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  • Growing your own Vegetable Patch

    Vegetable growing or edible gardening saves money and is kinder to the planet and environment, plus vegetable gardening is an opportunity to grow interesting flavours with fresher food than money can buy. Always grow vegetables in the sunniest spot you have in the garden for hardy, disease-resistant plants and delicious onions, carrots, tomatoes and chillies. But some plants will prefer some shade such as salad plants and strawberries, but this is easily created using some netting or fencing. Most ordinary garden soils are fine for veg growing and you can begin planting immediately, but in some rare cases extremely thin soils or thick clay type soil may mean that you'll need to build raised beds or be prepared for a lot of work to make your soil suitable for growing. The main problems encountered when growing your own veg are slugs, snails and weeds!

    Slugs and snails can mostly be avoided by keeping your vegetable plot neat and tidy, clearing weeds and leaves that may be hiding molluscs and keeping adjacent grasses short. In addition, having dense flower borders adjacent to your veg plot is a a bad idea as slugs will hide in the flowers then mount night-time raids on your vegetable crops! Place paths or patio areas in between vegetable beds to make it more difficult for slugs to move around as they can be easier seen and picked off by birds in the open. Ensure your vegetable plot is free of weeds before you plant anything! Otherwise vegetable gardening will be an endless war of attrition to prevent your plot from being swamped by weeds.

    With most vegetables there are two growing seasons, so planting is done in Spring and Autumn (for winter plants). But you can begin your vegetable plot anytime by preparing the soil first of all by digging it over then raking it into a fine tilth ready for planting. Remember to try and avoid standing on the ground when planting as it compacts the soil making it difficult for plants to grow. You can start by planting broad beans, onions, early peas and perpetual spinach in March, with the first early potatoes near the end of March. In April the frosts should be over so you can start sowing carrots, parsnips, spinach, lettuce and beetroot. Then in May you can start planting runner beans, tomatoes, French beans, cucumbers , peppers and aubergines. There are also plenty of winter vegetables to grow during the coldest months such as Winter Cabbage, Kale and Brussels Sprouts. There are lots of tasty vegetables to grow in winter that are fully hardy and will cope well with cold winter weather which can be sown in autumn.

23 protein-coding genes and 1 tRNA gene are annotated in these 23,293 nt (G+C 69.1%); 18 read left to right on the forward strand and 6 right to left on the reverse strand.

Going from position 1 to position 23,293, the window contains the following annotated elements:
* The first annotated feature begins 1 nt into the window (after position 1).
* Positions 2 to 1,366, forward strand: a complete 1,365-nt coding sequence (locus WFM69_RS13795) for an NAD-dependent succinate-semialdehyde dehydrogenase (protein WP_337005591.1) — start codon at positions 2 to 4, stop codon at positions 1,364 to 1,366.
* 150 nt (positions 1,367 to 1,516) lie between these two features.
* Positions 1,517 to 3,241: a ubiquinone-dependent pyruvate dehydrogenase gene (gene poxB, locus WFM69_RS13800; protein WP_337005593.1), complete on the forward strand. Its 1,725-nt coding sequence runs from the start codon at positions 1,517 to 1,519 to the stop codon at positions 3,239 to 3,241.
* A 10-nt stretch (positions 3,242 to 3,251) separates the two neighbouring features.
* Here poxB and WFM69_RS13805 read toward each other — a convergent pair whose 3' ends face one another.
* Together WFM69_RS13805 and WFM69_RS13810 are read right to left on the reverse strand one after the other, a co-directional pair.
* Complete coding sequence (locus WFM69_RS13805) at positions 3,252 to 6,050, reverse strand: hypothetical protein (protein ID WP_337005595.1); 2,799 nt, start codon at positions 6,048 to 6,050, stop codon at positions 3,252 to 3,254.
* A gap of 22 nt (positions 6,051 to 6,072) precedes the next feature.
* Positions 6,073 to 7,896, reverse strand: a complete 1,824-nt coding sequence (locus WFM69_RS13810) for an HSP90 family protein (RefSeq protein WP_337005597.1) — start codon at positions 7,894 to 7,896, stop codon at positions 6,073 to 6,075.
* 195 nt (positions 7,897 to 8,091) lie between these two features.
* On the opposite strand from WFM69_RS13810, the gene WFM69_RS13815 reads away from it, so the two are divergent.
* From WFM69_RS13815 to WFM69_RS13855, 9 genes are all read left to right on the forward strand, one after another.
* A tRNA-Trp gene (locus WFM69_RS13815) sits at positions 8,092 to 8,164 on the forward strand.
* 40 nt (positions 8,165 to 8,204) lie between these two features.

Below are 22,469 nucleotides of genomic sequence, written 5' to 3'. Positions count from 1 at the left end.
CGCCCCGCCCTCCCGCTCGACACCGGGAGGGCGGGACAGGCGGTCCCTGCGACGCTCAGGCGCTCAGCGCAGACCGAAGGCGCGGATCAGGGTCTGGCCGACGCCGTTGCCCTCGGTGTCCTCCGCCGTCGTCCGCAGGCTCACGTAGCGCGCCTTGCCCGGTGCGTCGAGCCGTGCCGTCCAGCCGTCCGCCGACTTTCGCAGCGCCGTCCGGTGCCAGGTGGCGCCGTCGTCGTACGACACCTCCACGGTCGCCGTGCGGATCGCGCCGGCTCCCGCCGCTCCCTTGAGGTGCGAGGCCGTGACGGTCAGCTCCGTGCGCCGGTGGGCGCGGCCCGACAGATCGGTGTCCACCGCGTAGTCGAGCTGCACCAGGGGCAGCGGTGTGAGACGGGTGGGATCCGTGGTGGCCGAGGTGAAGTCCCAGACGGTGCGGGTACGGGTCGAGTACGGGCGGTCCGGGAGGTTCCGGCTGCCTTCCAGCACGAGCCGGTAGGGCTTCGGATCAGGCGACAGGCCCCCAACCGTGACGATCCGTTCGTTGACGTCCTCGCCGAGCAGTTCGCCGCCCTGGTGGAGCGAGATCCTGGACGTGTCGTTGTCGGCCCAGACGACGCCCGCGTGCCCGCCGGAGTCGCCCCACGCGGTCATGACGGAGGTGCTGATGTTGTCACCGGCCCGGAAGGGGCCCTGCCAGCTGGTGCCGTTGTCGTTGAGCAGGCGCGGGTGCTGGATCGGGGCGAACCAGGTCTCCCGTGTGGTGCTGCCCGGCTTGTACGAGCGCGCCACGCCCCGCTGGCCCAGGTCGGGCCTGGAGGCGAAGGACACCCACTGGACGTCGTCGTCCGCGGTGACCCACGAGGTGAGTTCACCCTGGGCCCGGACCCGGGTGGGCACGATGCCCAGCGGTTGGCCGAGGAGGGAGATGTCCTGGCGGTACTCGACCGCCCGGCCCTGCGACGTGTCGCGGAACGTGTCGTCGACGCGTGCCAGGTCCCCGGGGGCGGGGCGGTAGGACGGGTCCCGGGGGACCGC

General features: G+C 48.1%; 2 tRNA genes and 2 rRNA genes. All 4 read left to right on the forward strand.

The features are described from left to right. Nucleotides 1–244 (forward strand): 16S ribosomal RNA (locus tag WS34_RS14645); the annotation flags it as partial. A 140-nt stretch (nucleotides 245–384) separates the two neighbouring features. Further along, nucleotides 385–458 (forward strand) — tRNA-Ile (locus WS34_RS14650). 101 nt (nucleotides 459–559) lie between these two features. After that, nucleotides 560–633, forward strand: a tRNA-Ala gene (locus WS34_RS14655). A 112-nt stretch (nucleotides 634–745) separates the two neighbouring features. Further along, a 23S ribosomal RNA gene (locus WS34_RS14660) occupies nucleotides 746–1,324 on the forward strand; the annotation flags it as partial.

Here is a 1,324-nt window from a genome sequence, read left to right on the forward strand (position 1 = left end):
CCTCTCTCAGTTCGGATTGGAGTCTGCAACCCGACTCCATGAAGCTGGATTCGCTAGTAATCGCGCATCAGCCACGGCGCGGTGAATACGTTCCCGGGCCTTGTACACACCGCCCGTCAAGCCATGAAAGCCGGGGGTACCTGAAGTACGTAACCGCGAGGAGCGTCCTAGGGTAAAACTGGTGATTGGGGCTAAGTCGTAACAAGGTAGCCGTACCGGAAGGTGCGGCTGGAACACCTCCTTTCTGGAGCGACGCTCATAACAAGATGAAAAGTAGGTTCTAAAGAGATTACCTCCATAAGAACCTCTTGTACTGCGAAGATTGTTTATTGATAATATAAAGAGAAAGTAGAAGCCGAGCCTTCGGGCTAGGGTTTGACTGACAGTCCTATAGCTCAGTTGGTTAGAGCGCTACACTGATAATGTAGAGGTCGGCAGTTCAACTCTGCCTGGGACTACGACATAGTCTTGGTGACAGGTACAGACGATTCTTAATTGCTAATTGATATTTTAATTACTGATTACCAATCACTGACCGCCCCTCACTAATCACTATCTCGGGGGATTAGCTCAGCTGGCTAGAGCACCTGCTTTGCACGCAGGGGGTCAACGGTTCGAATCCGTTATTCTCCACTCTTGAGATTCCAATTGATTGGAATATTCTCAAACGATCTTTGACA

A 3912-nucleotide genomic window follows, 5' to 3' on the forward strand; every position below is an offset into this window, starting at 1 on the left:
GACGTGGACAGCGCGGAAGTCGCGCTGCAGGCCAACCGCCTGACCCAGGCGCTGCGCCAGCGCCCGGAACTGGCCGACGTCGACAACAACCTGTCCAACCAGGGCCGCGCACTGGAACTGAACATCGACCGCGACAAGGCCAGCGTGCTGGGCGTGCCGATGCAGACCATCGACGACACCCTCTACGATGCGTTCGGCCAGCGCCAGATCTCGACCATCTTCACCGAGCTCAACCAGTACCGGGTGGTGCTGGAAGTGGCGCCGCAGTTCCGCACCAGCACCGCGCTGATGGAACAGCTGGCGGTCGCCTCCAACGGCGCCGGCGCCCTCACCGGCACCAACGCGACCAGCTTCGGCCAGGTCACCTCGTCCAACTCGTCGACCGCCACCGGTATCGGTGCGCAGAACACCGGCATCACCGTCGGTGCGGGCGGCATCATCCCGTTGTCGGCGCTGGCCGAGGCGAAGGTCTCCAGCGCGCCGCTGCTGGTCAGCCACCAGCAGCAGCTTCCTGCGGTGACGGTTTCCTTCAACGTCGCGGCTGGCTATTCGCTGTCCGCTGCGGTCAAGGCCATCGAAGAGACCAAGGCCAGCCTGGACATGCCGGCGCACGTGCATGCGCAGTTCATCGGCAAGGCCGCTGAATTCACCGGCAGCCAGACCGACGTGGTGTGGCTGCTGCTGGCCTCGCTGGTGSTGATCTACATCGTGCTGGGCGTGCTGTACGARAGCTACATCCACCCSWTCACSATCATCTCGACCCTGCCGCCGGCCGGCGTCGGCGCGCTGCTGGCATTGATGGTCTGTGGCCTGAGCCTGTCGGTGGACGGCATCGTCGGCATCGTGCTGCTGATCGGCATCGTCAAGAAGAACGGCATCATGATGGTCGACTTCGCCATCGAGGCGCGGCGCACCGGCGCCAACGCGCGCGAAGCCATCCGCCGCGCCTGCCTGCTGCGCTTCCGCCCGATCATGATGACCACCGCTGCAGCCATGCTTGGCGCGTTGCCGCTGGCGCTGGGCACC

For beginners, the best vegetables to start growing are Onions and Shallots, Garlic, Spring Onions, Perpetual Spinach, Broad Beans, Peas, Asparagus and of course Potatoes.

    Last updated by MyJobQuote on 10th April 2015.

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